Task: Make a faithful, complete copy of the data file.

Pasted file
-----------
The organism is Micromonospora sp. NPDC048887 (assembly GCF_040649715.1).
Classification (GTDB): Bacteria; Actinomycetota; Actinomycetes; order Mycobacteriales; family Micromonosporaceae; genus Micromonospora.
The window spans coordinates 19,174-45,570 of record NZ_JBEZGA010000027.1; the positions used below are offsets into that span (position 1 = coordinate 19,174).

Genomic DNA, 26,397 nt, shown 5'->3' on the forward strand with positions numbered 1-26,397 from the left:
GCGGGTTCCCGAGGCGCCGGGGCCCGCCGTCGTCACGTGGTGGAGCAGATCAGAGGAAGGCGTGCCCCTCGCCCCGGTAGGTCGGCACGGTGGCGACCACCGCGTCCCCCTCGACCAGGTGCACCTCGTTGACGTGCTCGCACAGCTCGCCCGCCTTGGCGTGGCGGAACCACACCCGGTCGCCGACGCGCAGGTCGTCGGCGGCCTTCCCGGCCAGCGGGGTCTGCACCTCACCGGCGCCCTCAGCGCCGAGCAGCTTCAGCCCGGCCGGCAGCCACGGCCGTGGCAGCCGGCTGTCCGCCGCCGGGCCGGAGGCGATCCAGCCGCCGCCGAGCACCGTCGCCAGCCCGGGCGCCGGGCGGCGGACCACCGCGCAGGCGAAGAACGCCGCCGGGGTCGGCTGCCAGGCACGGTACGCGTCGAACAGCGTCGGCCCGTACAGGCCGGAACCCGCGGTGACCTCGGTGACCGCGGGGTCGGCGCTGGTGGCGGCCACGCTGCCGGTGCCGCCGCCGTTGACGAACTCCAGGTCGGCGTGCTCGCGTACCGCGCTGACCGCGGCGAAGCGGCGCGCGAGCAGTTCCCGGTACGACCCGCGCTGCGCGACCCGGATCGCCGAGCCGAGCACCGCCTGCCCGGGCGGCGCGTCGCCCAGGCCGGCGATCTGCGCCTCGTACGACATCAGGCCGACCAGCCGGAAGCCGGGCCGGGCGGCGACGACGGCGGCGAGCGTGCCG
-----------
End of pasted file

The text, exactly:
The organism is Micromonospora sp. NPDC048887 (assembly GCF_040649715.1).
Classification (GTDB): Bacteria; Actinomycetota; Actinomycetes; order Mycobacteriales; family Micromonosporaceae; genus Micromonospora.
The window spans coordinates 19,174-45,570 of record NZ_JBEZGA010000027.1; the positions used below are offsets into that span (position 1 = coordinate 19,174).

Genomic DNA, 26,397 nt, shown 5'->3' on the forward strand with positions numbered 1-26,397 from the left:
GCGGGTTCCCGAGGCGCCGGGGCCCGCCGTCGTCACGTGGTGGAGCAGATCAGAGGAAGGCGTGCCCCTCGCCCCGGTAGGTCGGCACGGTGGCGACCACCGCGTCCCCCTCGACCAGGTGCACCTCGTTGACGTGCTCGCACAGCTCGCCCGCCTTGGCGTGGCGGAACCACACCCGGTCGCCGACGCGCAGGTCGTCGGCGGCCTTCCCGGCCAGCGGGGTCTGCACCTCACCGGCGCCCTCAGCGCCGAGCAGCTTCAGCCCGGCCGGCAGCCACGGCCGTGGCAGCCGGCTGTCCGCCGCCGGGCCGGAGGCGATCCAGCCGCCGCCGAGCACCGTCGCCAGCCCGGGCGCCGGGCGGCGGACCACCGCGCAGGCGAAGAACGCCGCCGGGGTCGGCTGCCAGGCACGGTACGCGTCGAACAGCGTCGGCCCGTACAGGCCGGAACCCGCGGTGACCTCGGTGACCGCGGGGTCGGCGCTGGTGGCGGCCACGCTGCCGGTGCCGCCGCCGTTGACGAACTCCAGGTCGGCGTGCTCGCGTACCGCGCTGACCGCGGCGAAGCGGCGCGCGAGCAGTTCCCGGTACGACCCGCGCTGCGCGACCCGGATCGCCGAGCCGAGCACCGCCTGCCCGGGCGGCGCGTCGCCCAGGCCGGCGATCTGCGCCTCGTACGACATCAGGCCGACCAGCCGGAAGCCGGGCCGGGCGGCGACGACGGCGGCGAGCGTGCCG